5 Video Games That Would Make Fantastic Ballets
The Wife With One F is a ballet fan and has been trying to interest me in attending some of Houston's by-all-accounts excellent performances for years. My opinion on the matter is that if I want to see superhuman feats of grace and agility, I'll just turn on lucha libre on Telemundo, but she tells me that that isn't the same thing. Must be something about the music, I guess.
Mentioning this to my brother over the holidays, he mused that perhaps the Dragon Quest ballet would tour the States, and I perked right up. Dragon Quest (Released as Dragon Warrior here in 1989) never really developed the depth and brilliance of Final Fantasy, but it's still a good old-fashioned kill the dragon, rescue the princess story. It's a damn sight deeper than The Nutcracker, that's for sure, and the Star Dancers Ballet in Japan apparently thought so, too, because they performed the thing like clockwork every year from 1995 to 2002.
Even better, they released a DVD of the performance and a helpful YouTube user uploaded the whole thing in 12 parts for you to peruse for free. It's honestly quite epic, and really brings the story of Erdrick and his descendants to life that challenges the game itself. As games get closer and closer to being considered art, it made me wonder what other titles would make good ballets.
Probably the easiest comparison to the kind of game that apparently makes a good ballet is the masterpiece of the Legend of Zelda series. While it's a game of impressive length, the best thing about Ocarina is that your interactions with other characters are usually on a simple enough level that doing so through dance is actually just as effective as any of the dialogue. Hell, there's even an interpretative dance already in the game, although it's more horrifying than anything.
Sure, you would probably lose a lot of the gameplay in condensing the action into acceptable stage length, but do we really want to watch the Water Temple made even harder by making some poor dancer do the damn thing in time to music on his toes? No, you just take Link out of the Kokiri Woods, meet Zelda, he gathers the amulets, she gets kidnapped by Ganon, and he wakes up in the dystopian future ready to take him on. Since we already have a full symphony of the game themes now, making this a ballet seems like a no-brainer.
You might not have played Catherine because, well, it's kind of a game for perverts. On the other hand our market research shows that perverts enjoy our articles very much, so if so, hi perverts!
Catherine is kind of a mixture of a Japanese dating simulator with Silent Hill. It follows a man torn between two women named Katherine and Catherine, one who he is having an affair with and one who is pressuring him to settle down and get married. His internal struggle is represented by nightmares involving falling block puzzles culminating in boss battles with monsters.
Performances could use a screen to project the text messages that are so important to the game, and the nightmare levels are more or less representational anyway so they make perfect dance settings. Plus, someone already proved you could use falling block puzzles to craft high art so there's a precedent.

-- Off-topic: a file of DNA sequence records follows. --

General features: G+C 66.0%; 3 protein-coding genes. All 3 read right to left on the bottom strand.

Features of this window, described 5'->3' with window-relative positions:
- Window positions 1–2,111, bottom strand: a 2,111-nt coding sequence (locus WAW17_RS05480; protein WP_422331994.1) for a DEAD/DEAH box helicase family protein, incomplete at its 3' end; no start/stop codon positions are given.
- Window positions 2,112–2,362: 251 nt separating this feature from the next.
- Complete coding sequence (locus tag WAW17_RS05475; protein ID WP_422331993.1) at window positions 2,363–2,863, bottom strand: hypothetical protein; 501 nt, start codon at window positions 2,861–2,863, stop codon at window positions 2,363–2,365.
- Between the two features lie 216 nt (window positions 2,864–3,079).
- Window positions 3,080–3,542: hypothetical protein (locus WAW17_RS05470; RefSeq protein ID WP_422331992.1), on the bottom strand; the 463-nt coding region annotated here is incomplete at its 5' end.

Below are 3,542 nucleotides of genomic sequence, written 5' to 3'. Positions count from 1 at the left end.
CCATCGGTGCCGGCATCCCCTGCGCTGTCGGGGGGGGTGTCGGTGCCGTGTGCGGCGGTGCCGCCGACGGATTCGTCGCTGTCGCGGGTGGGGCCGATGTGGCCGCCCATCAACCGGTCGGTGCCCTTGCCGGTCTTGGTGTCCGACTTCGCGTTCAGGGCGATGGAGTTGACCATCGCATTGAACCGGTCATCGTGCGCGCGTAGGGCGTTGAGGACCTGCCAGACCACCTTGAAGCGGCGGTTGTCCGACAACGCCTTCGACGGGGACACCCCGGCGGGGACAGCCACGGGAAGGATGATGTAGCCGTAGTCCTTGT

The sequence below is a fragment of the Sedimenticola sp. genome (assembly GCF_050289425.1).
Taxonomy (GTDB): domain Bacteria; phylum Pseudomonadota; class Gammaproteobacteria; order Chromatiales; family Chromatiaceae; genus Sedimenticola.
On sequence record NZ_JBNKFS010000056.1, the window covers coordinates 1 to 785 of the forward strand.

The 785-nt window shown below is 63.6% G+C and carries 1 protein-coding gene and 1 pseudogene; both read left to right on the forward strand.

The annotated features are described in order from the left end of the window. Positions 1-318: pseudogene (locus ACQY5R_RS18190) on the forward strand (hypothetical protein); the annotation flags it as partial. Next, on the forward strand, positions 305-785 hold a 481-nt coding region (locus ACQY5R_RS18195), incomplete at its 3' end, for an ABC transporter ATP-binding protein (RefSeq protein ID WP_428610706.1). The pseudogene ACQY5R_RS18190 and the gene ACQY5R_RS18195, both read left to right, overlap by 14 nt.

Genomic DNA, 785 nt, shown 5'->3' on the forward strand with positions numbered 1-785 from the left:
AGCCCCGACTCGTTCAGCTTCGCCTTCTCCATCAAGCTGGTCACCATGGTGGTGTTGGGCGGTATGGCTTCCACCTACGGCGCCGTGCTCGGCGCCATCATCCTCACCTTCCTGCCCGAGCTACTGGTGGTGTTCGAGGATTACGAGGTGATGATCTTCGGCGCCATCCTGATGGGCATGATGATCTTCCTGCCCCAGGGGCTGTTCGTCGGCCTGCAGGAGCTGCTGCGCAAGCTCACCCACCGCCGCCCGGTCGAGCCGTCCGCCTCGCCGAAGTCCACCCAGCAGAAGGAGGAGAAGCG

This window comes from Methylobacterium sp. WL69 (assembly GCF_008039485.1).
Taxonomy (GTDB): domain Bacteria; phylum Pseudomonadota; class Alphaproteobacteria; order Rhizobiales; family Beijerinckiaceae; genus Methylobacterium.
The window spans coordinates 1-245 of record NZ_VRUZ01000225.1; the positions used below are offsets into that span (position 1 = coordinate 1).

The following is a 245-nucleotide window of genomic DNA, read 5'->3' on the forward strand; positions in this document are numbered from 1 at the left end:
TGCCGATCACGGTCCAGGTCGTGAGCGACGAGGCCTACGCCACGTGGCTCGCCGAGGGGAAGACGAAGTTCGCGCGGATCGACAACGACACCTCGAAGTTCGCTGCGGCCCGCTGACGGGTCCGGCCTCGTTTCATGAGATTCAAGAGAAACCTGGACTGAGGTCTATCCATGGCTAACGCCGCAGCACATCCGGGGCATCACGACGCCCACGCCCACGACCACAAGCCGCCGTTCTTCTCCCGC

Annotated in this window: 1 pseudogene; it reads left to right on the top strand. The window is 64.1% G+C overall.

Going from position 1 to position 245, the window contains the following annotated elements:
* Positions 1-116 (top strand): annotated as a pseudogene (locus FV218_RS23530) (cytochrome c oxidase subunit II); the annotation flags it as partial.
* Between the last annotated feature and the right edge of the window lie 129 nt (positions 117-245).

Journey is already almost a ballet in and of itself. The game is little more than a solitary figures traversing a desert, a ruined city, and a frozen mountain. There's no real story, and interaction with other players in the game can only be non-competitive. The real point of Journey is to walk you though an incredible series of puzzles and action in order to symbolize Joseph Campbell's monomyth of a hero's journey.
The whole thing is told wordlessly, and the nature of the protagonist ensures that the main character can be played by either a male or female. This is especially helpful as finding good female leads in games is still a problem. Of all the possible source materials for a game ballet, Journey is easily the most perfect.
Speaking of female protagonists, the best one to take true front and center in a ballet would be Faith Connors. Mirror's Edge managed to do the almost impossible when it brought an actual feeling of physical contact from a first-person perspective. Controlling Connors is one of the few games in the world that made a player feel actually superhuman.
The world Connors inhabits is a totalitarian dystopia full of fast-paced chases and an oppressive, all-watching government. She and other runners are employed to hand-deliver messages to avoid the constant surveillance, but she is quickly drawn into a dance of assassination and betrayal. It's a gripping story that can easily be told through movement as well as with dialogue.
The world needs more frightening ballets. Stuff like the ending of Stravinsky's Rite of Spring where people dance themselves to death. To that end, I request a rebirth of Phantasmagoria.
Originally released during the interactive movie game boom of the '90s, Phantasmagoria remains one of the scariest games of all time. It follows a horror novelist who retreats to an old house to write, only to be attacked by a black magician who previously used the house as a base. Dreamlike scenes of the magician murdering his wives, scenes of sexual assault and torture, and a battle against a demon make for some perfect creepy inspirations to set to dance.
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